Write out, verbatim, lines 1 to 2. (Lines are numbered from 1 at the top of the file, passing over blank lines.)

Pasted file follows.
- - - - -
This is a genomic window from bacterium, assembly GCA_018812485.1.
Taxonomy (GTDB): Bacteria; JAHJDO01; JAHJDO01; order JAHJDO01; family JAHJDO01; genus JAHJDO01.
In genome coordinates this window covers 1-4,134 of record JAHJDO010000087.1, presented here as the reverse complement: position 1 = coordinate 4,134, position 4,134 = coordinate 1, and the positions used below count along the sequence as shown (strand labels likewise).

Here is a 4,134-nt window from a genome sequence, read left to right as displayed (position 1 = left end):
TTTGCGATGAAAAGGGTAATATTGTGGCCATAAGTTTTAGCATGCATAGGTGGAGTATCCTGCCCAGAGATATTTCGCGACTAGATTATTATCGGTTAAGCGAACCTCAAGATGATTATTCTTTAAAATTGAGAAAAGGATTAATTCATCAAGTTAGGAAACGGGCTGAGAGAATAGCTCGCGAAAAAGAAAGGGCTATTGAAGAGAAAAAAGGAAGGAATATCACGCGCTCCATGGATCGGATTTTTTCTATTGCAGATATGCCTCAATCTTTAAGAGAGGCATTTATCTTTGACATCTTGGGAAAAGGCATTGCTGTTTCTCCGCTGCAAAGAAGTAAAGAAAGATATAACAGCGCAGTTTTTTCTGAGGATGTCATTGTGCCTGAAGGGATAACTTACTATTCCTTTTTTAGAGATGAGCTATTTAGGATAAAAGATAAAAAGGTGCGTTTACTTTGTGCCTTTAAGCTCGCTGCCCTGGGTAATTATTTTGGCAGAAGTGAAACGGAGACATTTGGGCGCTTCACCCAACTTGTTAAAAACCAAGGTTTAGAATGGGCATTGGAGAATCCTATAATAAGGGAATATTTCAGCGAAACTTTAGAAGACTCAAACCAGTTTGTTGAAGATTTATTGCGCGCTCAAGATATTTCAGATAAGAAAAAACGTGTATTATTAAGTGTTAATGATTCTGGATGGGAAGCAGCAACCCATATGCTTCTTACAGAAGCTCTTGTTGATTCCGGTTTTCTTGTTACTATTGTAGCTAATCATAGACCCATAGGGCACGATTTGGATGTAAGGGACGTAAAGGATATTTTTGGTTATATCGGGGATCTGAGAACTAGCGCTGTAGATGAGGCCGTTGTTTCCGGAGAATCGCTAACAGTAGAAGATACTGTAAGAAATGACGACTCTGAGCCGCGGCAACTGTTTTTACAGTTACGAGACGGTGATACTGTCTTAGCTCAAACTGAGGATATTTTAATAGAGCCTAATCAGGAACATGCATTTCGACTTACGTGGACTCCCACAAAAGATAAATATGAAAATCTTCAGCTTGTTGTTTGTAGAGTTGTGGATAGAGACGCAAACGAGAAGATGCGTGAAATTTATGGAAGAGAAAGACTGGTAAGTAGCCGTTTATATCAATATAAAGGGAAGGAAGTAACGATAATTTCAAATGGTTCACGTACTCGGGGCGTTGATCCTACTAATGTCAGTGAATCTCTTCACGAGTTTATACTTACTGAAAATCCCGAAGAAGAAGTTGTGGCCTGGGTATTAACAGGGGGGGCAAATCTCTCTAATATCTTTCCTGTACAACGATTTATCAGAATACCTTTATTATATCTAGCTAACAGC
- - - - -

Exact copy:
This is a genomic window from bacterium, assembly GCA_018812485.1.
Taxonomy (GTDB): Bacteria; JAHJDO01; JAHJDO01; order JAHJDO01; family JAHJDO01; genus JAHJDO01.